Our mother house in Turin occupies a whole block. But it all started with the Pinardi shed. The owner had always said that he would never sell his house under 3,000 pounds. After much haggling, Mr. Pinardi agreed to sell it for 1,200 pounds. Cash. In one week’s time. If Don Bosco failed to come up with the money, he would owe Mr. Pinardi 4,000 pounds! Don Bosco did not have the money. Mama Margaret asked, “But where are you going to find the money? We have nothing but debts.” Don Bosco replied, “Come, mother, if you had money, would you not give me some?” “Of course.” “Well and good. Why should you think that the Lord, who is rich, will be less generous?” Believe it or not, three benefactors came and in less than a week Don Bosco was able to pay for the house.
When St. John Bosco was nine years old, Jesus revealed to him his mission in life. He was to become a priest who would devote himself for the good of young people. At that time it seemed an impossible dream. His stepbrother violently opposed his desire to study. And even if he were not opposed, they didn’t have the money. They were just too poor. But he believed that if that was what God wanted him to do, God would find a way. And God did provide. He became a priest and he founded the Salesian Society and the Salesian Sisters to continue his work for young people. At the end of his life, Don Bosco had this regret, “If only I had more faith, I could have done more.” And yet, Don Bosco’s achievement was already monumental.

Putting our faith in God does not mean that God will always grant what we ask for. It doesn’t always mean that health will be restored or that someone will be saved from death. It doesn’t always mean that our money problems will be solved. Putting our faith in God means that we believe that God loves us and that God is so powerful that in the end everything will turn out OK for us.

Tuesday, June 16, 2015

12TH SUNDAY IN ORDINARY TIME (B)


"Why are you terrified? Do you not yet have faith?"

Mk 4:35-41

Click to go to << 12th Sunday in Ordinary Time 2009 >>

Sunday, June 14, 2015

11TH SUNDAY IN ORDINARY TIME (B)



It is like a mustard seed that, when it is sown in the ground, is the smallest of all the seeds on the earth. But once it is sown, it springs up and becomes the largest of plants.

Mk 4:26-34

The story of Mrs. Rosa Parks. Her "small" act of civil disobedience resulted in 1964 in the recognition of equal rights between whites and blacks. Great things happen from seemingly small, insignificant actions.

Tuesday, June 02, 2015

THE SOLEMNITY OF THE BODY AND BLOOD OF CHRIST (B)


Take it; this is my body. This is my blood of the covenant, which will be shed for many.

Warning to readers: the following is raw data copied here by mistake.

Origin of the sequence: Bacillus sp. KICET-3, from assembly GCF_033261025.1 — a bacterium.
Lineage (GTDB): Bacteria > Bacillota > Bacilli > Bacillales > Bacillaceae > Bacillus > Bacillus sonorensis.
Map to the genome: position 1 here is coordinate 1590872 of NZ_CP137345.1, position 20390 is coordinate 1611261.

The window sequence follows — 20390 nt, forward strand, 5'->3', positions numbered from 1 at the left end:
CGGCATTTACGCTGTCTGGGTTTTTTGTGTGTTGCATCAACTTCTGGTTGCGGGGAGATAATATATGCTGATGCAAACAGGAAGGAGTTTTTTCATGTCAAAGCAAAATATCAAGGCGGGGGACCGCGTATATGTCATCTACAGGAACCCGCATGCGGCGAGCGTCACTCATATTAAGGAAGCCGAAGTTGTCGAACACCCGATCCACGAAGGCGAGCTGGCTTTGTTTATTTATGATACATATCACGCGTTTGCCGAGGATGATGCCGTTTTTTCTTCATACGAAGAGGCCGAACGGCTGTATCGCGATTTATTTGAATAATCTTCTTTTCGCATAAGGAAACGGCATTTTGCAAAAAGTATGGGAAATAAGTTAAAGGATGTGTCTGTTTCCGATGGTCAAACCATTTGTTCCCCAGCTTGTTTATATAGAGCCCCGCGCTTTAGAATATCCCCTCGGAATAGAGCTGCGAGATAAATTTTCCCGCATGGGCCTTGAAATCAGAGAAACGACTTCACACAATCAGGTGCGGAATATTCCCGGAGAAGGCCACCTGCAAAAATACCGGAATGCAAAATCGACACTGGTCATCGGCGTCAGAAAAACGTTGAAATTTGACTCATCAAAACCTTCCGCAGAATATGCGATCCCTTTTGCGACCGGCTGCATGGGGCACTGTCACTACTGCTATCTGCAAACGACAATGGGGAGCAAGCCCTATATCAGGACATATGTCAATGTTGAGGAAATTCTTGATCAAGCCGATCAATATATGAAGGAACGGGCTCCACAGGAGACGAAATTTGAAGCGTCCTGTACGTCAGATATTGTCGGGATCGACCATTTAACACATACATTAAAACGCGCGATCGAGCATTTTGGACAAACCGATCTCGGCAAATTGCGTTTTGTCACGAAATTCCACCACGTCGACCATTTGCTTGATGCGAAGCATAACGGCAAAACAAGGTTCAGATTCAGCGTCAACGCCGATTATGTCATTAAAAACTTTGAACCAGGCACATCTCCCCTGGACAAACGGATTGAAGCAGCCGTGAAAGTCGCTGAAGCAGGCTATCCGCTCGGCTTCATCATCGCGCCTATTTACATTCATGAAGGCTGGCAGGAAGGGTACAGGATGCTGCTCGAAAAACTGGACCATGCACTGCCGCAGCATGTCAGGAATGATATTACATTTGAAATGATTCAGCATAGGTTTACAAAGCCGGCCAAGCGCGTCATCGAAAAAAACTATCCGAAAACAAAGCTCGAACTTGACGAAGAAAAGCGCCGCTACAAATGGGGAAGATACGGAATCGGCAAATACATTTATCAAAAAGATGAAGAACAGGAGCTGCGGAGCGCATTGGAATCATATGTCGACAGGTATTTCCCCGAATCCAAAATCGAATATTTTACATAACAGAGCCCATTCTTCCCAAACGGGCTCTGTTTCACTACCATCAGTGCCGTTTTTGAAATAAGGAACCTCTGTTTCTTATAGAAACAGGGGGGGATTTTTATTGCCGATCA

Mk 14:12-16, 22-26

Click to go to << Corpus Christi 2012 (B) >>
Click to go to << Corpus Christi 2009 (B) >>


POINTS FOR CONSIDERATION

1. Setting
  • Last Supper
  • The day the Passover Lamb was sacrificed. And Jesus IS the Lamb of God.
  • Jesus did NOT say, "This is the symbol of my body. This is the symbol of my blood."
  • The separate consecration of bread and wine alludes to the death of Christ on the cross. 
  • The blood Jesus will shed on the cross will bring about a NEW Covenant, supplanting the Old Covenant sealed with the blood of an animal on Mt. Sinai.
  • The blood of Jesus is poured out for the many. This is an Aramaic way of saying "for all". Hence, the death of Jesus is for the salvation of all, reaching everybody through space and time.
2. Feast
  • The institution of the Eucharist is on Maundy Thursday. Why are we having a duplicate feast? St. Juliana of Belgium had a vision. She saw the liturgical year of the Church as if it were a full moon. But there was a small dark spot which represented the lack of any feast dedicated to the Eucharist. She communicated this vision to Church authorities which ultimately led to the institution of the the Feast of Corpus Christi (of the Body of Christ). 
  • The feast is on the Thursday after Trinity Sunday. In the Philippines, the feast is celebrated on the following Sunday so that more can celebrate the feast.
  • The feast is usually celebrated with the procession of the Blessed Sacrament.
3. Doctrine

  • Jesus Christ is truly present (hence, Real Presence) in the Eucharist. The Eucharist is not a mere symbol of the presence of Jesus Christ. 
  • Although we say Jesus is truly present IN the Eucharist, it doesn't mean that Jesus Christ is to be found INSIDE the communion host. What we receive is Jesus Christ taking on the appearance of a communion host.
  • When we receive communion in the species of bread, it is not only the body of Christ that we receive. It is the whole Christ that we receive. That same is true of the species of wine. It is the whole Christ who is received and not only his blood.
4. Pope Francis and the Eucharist

  • Communion is not PRIMARILY nor EXCLUSIVELY for good people. It is for those who want to be good but find it difficult to do so. Kaya kung gusto mong bumaet, pero di mo magawa, ano ang iyong magagawa? Mandalas kang tumanggap ng komunion at iyo tiyak na magagawa (ang pagpapakabaet).

Tuesday, May 26, 2015

TRINITY SUNDAY (B)


Go, therefore, and make disciples of all nations, baptizing them in the name of the Father, and of the Son, and of the Holy Spirit.

Mt 28:16-20

Click to go to << Trinity Sunday 2009 >>

Tuesday, May 19, 2015

PENTECOST (B)


Then there appeared to them tongues as of fire, which parted and came to rest on each one of them. And they were all filled with the Holy Spirit

Acts 2:1-11

Click to go to << Pentecost (B) 2009 >>